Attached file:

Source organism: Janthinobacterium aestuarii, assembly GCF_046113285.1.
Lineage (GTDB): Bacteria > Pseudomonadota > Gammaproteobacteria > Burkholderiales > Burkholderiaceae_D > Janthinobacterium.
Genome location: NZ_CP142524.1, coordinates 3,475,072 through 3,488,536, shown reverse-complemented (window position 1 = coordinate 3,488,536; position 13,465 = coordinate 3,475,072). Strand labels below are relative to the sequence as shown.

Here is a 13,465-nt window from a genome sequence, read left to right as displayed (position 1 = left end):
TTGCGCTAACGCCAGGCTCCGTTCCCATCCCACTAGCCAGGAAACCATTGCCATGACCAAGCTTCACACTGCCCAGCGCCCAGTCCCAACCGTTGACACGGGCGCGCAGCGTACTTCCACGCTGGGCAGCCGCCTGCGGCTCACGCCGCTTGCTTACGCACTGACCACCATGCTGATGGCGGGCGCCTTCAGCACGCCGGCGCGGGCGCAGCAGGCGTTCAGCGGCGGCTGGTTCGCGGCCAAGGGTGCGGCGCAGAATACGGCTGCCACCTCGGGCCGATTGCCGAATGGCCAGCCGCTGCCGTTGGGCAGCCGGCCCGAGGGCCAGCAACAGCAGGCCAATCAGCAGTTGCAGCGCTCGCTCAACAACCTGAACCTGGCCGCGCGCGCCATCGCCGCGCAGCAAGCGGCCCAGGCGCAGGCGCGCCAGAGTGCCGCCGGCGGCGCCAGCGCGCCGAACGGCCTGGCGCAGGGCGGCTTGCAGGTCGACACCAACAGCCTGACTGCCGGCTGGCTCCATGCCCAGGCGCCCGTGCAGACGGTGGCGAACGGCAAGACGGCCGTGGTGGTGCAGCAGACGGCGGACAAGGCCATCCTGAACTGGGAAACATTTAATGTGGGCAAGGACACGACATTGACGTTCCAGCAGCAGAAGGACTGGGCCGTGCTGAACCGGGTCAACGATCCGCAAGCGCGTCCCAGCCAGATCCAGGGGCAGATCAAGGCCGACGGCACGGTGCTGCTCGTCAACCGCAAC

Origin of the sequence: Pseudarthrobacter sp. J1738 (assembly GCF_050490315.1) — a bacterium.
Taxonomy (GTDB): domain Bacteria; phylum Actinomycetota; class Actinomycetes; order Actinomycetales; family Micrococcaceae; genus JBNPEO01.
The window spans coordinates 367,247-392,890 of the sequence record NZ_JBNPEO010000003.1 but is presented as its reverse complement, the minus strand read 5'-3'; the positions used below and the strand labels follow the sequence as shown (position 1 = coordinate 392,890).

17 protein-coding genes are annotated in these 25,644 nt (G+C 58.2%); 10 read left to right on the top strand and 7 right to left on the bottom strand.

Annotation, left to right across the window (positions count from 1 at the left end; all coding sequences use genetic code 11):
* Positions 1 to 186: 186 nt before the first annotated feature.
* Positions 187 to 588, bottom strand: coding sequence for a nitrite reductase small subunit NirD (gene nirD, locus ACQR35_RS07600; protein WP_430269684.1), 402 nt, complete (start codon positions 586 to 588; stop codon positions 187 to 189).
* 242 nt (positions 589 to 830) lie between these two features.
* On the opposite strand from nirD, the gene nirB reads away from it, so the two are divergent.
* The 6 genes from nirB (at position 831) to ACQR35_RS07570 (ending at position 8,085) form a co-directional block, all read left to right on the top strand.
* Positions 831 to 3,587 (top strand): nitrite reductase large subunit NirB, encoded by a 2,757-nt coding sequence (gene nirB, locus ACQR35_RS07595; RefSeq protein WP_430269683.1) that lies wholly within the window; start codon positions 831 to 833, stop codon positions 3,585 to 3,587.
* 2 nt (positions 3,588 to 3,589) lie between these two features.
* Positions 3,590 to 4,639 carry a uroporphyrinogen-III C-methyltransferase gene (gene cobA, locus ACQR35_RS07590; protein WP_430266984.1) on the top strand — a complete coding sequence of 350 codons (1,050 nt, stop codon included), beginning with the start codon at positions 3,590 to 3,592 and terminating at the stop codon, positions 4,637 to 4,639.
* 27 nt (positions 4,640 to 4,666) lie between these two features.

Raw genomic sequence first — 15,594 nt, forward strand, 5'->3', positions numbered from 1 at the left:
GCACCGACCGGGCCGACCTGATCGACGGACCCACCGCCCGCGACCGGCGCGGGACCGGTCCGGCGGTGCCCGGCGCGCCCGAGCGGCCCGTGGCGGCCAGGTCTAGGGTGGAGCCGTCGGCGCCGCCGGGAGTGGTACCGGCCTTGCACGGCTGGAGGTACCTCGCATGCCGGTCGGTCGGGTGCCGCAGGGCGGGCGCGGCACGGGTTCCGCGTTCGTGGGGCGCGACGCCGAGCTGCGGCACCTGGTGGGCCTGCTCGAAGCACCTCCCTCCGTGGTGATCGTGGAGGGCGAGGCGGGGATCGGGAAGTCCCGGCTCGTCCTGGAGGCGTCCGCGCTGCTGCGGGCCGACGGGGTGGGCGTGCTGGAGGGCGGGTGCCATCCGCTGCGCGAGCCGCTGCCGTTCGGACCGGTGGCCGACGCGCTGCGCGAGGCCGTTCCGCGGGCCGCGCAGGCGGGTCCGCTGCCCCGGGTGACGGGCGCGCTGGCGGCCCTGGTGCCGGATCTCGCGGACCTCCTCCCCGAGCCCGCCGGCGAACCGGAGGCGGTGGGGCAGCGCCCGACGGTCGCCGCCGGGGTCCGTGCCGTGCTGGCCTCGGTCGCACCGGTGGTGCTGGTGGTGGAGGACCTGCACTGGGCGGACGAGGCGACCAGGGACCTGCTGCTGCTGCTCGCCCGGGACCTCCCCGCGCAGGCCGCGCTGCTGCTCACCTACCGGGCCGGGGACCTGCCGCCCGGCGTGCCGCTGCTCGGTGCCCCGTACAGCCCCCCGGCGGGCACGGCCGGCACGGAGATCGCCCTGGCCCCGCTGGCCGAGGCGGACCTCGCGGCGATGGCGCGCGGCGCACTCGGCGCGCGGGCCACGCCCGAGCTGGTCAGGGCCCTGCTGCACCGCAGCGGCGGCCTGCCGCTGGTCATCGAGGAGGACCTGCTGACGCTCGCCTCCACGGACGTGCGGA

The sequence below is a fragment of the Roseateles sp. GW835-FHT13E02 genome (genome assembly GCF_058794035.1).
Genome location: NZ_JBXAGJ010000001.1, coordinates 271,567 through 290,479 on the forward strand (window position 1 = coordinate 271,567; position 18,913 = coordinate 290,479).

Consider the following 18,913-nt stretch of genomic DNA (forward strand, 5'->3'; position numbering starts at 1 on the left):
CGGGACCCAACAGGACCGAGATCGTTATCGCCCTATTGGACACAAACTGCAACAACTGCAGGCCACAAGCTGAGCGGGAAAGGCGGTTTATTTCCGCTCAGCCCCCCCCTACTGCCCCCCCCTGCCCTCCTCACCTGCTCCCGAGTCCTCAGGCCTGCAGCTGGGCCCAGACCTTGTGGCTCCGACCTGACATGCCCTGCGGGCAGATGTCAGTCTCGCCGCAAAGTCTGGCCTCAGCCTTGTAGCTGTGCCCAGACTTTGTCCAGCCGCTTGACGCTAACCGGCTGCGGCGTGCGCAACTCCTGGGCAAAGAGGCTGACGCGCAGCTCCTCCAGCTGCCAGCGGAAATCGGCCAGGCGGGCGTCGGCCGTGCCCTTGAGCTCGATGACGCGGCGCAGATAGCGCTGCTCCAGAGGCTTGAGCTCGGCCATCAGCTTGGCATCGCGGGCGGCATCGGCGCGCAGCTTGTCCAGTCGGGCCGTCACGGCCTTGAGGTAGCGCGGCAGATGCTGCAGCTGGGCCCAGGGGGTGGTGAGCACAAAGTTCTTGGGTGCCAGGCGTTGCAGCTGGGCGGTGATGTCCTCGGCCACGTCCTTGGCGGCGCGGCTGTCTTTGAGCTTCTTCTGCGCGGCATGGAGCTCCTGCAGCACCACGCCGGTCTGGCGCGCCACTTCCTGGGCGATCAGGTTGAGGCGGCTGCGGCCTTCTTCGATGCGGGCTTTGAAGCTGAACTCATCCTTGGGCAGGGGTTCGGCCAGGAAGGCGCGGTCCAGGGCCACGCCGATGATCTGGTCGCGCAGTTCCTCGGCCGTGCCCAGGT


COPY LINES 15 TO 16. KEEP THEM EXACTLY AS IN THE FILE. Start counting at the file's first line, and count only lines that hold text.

* The 6 genes from nirB (at position 831) to ACQR35_RS07570 (ending at position 8,085) form a co-directional block, all read left to right on the top strand.
* Positions 831 to 3,587 (top strand): nitrite reductase large subunit NirB, encoded by a 2,757-nt coding sequence (gene nirB, locus ACQR35_RS07595; RefSeq protein WP_430269683.1) that lies wholly within the window; start codon positions 831 to 833, stop codon positions 3,585 to 3,587.